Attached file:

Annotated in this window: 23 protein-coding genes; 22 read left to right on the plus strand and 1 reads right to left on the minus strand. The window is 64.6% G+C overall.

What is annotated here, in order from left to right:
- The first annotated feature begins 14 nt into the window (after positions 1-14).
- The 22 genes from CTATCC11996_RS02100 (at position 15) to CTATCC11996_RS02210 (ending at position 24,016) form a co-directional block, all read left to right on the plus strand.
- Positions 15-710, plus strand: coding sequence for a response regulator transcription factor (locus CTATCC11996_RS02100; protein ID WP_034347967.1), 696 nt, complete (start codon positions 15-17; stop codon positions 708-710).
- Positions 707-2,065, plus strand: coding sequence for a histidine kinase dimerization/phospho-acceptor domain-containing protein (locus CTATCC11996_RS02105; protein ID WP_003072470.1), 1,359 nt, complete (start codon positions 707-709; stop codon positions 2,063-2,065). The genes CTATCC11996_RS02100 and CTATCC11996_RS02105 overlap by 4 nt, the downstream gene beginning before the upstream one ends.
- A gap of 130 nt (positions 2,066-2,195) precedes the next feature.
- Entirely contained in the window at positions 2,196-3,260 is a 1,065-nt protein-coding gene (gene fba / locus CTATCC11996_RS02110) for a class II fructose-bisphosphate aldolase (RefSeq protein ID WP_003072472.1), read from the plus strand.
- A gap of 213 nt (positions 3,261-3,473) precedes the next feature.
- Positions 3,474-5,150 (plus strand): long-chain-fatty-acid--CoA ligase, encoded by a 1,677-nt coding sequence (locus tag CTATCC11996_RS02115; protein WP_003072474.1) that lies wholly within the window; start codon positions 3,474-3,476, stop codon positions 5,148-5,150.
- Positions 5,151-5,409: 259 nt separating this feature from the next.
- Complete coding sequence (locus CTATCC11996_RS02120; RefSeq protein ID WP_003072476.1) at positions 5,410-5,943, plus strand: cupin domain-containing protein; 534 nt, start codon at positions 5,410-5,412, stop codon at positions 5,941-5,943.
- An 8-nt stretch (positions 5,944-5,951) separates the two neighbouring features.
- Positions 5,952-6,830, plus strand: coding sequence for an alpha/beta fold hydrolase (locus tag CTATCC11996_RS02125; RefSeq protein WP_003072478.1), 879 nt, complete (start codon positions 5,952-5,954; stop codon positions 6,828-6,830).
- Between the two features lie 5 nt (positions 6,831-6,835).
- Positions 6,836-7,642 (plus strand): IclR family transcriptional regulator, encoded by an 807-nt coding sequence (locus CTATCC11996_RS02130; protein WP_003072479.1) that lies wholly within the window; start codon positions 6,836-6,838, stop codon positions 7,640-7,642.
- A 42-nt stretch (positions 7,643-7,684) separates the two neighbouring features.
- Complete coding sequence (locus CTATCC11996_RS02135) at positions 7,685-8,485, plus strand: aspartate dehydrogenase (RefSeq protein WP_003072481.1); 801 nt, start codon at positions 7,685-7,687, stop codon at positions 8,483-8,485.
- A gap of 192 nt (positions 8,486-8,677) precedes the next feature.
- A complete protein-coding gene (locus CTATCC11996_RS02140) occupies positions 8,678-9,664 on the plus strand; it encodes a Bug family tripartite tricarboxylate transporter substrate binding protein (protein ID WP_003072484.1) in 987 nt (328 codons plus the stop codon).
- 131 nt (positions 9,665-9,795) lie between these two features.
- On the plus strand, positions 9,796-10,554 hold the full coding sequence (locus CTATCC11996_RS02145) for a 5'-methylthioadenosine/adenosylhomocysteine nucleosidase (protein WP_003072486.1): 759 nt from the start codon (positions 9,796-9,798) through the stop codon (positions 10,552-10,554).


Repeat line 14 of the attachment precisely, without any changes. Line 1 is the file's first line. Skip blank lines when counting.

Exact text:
- Positions 5,952-6,830, plus strand: coding sequence for an alpha/beta fold hydrolase (locus tag CTATCC11996_RS02125; RefSeq protein WP_003072478.1), 879 nt, complete (start codon positions 5,952-5,954; stop codon positions 6,828-6,830).